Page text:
Cyclone Engineering leaders of the Iowa State chapter of the Society of Hispanic Professional Engineers (SHPE) are dedicated to two goals: serving as a resource for Hispanic engineering students – and broadening the Hispanic community’s participation in STEM.
On campus, SHPE members work together to develop professional skills through networking opportunities, informational meetings and social interactions.
Beyond campus, SHPE partners with school districts and industry partners to reach out to Hispanic families. One example: Andres Ceballos, the president of SHPE and an electrical engineering major, and Roxanna Arreola, a chair member of SHPE and a biosystems engineering major, offered a Noche de Ciencias (Night of Sciences) event to families of sixth-12th grade West Des Moines Community School District students at Indian Hills Junior High.
“We want to engage and inspire the Hispanic youth to pursue STEM,” Ceballos said. “Our mission is to have Hispanics highly valued in the workplace and engineering, so this event builds that for youth from the ground up.”
As a daughter of two immigrants from Mexico, Arreola wants to serve as an inspirational figure for the younger generation of children interested in going into engineering, similar to the inspirations she had.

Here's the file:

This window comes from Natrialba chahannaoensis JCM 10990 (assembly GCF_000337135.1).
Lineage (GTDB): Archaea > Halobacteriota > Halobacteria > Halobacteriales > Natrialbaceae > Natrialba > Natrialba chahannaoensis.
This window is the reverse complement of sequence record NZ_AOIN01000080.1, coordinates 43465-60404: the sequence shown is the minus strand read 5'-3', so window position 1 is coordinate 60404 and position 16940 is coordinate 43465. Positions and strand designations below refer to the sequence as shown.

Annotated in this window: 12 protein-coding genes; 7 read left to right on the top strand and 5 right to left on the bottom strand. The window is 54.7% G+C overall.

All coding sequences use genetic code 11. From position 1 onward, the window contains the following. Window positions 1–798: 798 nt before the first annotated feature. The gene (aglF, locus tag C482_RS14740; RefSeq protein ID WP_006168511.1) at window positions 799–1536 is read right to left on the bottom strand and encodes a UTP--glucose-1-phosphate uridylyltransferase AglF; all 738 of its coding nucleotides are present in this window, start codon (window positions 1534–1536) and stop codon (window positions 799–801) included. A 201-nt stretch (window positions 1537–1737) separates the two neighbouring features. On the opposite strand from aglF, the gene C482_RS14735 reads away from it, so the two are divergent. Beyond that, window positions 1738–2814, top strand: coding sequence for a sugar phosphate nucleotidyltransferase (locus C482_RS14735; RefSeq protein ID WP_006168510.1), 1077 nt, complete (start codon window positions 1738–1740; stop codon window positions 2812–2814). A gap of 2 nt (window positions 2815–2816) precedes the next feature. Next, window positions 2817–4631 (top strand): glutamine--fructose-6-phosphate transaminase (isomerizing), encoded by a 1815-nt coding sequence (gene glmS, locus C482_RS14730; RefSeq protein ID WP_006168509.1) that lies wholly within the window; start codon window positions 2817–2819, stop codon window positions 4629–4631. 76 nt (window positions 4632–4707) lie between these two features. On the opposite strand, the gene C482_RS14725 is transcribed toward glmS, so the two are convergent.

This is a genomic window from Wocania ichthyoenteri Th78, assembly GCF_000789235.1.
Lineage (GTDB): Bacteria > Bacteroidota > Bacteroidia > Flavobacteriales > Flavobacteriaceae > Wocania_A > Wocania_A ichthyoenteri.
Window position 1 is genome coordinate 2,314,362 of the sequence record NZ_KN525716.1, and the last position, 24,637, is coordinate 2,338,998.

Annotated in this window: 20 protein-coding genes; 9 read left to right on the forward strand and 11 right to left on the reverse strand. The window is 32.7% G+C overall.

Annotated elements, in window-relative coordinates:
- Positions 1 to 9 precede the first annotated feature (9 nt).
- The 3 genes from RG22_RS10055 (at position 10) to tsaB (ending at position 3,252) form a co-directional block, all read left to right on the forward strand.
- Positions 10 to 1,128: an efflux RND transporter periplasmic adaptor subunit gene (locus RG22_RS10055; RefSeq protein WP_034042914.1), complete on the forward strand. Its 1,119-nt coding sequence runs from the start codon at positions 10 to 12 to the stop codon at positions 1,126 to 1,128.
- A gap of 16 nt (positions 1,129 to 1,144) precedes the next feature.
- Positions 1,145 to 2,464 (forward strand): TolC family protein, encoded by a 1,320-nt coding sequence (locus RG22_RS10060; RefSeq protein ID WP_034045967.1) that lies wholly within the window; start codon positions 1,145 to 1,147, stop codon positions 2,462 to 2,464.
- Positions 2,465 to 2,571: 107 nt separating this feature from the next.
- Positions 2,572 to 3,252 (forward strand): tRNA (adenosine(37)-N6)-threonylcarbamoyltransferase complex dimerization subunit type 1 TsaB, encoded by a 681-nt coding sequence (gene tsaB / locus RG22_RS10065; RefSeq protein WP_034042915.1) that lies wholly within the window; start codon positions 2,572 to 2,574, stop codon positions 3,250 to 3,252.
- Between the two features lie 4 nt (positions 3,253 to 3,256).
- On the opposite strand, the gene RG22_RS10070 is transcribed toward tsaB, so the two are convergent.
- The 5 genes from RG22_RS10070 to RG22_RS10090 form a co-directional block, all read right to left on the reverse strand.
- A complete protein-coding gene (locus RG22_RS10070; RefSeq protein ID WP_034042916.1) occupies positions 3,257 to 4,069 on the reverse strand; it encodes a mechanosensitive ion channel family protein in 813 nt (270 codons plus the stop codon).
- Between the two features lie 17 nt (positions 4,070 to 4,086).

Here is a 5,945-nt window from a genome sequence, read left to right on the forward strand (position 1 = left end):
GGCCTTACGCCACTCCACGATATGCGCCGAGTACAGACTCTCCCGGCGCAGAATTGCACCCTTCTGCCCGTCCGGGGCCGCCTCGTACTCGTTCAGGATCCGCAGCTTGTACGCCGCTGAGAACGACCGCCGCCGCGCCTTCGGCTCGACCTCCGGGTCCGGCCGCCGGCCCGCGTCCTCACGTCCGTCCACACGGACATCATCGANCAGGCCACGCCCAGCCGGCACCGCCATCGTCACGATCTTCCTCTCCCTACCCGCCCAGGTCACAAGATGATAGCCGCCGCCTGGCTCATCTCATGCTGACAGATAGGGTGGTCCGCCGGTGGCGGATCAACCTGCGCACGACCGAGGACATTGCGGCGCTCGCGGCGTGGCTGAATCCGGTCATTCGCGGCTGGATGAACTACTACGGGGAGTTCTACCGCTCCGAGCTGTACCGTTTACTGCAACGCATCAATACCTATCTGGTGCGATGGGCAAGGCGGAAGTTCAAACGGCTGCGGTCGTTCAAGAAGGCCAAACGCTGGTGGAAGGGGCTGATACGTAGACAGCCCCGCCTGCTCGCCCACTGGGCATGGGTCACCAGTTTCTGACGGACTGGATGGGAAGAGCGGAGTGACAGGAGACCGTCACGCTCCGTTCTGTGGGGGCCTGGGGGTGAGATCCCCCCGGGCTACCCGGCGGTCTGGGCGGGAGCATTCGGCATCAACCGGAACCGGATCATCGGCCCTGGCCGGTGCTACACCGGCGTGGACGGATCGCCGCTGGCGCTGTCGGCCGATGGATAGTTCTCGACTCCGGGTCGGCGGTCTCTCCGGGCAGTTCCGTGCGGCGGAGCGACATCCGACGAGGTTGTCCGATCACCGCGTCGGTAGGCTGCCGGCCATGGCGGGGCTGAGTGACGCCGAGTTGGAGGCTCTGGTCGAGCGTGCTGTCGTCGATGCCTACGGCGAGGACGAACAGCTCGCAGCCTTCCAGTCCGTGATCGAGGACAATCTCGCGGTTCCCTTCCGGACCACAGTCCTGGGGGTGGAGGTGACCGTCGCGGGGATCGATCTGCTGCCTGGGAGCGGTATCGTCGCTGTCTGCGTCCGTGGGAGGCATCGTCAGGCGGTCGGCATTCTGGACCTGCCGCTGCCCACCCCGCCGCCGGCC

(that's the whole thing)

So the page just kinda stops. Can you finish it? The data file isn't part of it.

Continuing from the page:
“There were lots of things that have held me back in the past in terms of pursuing engineering, and I know I wish I had Noche de Ciencias when I was younger,” Arreola said. “It’s really important to me – and I’m thankful to be able to be that inspiration for other kids.”
SHPE partnered with John Deere, Collins Aerospace and Coretval engineers – many of whom are former passionate Cyclone Engineering SHPE members.
As the volunteers set up hands-on activities, they also shared their experiences growing up as Hispanic people in STEM, serving as another form of inspiration for future engineers.
“I really hope events like the Noche de Ciencias influence students to try Iowa State’s engineering program and SHPE because STEM should be experienced in a diverse, supportive environment,” Ceballos said.